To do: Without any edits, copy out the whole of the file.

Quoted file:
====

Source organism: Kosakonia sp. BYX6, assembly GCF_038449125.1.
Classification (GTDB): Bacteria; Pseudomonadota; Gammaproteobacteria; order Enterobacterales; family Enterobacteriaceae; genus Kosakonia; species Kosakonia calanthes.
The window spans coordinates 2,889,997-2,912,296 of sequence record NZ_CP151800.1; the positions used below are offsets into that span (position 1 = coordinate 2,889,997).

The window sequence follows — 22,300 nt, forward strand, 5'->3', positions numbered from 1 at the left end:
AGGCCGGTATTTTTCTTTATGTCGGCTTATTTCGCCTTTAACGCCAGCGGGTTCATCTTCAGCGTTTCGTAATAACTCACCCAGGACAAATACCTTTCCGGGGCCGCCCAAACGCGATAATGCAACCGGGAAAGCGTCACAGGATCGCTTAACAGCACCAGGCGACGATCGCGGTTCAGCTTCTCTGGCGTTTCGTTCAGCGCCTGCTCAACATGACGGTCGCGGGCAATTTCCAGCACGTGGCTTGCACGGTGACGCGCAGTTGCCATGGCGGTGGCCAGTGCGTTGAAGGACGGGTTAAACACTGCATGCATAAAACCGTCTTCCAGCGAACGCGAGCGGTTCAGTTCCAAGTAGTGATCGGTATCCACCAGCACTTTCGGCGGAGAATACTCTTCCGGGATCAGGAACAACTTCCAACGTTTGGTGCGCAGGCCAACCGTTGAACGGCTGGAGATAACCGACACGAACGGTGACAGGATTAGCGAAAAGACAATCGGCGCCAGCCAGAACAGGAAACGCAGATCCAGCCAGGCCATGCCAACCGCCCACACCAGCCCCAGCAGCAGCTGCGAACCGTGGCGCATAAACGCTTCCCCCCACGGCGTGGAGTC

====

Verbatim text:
Source organism: Kosakonia sp. BYX6, assembly GCF_038449125.1.
Classification (GTDB): Bacteria; Pseudomonadota; Gammaproteobacteria; order Enterobacterales; family Enterobacteriaceae; genus Kosakonia; species Kosakonia calanthes.
The window spans coordinates 2,889,997-2,912,296 of sequence record NZ_CP151800.1; the positions used below are offsets into that span (position 1 = coordinate 2,889,997).

The window sequence follows — 22,300 nt, forward strand, 5'->3', positions numbered from 1 at the left end:
AGGCCGGTATTTTTCTTTATGTCGGCTTATTTCGCCTTTAACGCCAGCGGGTTCATCTTCAGCGTTTCGTAATAACTCACCCAGGACAAATACCTTTCCGGGGCCGCCCAAACGCGATAATGCAACCGGGAAAGCGTCACAGGATCGCTTAACAGCACCAGGCGACGATCGCGGTTCAGCTTCTCTGGCGTTTCGTTCAGCGCCTGCTCAACATGACGGTCGCGGGCAATTTCCAGCACGTGGCTTGCACGGTGACGCGCAGTTGCCATGGCGGTGGCCAGTGCGTTGAAGGACGGGTTAAACACTGCATGCATAAAACCGTCTTCCAGCGAACGCGAGCGGTTCAGTTCCAAGTAGTGATCGGTATCCACCAGCACTTTCGGCGGAGAATACTCTTCCGGGATCAGGAACAACTTCCAACGTTTGGTGCGCAGGCCAACCGTTGAACGGCTGGAGATAACCGACACGAACGGTGACAGGATTAGCGAAAAGACAATCGGCGCCAGCCAGAACAGGAAACGCAGATCCAGCCAGGCCATGCCAACCGCCCACACCAGCCCCAGCAGCAGCTGCGAACCGTGGCGCATAAACGCTTCCCCCCACGGCGTGGAGTC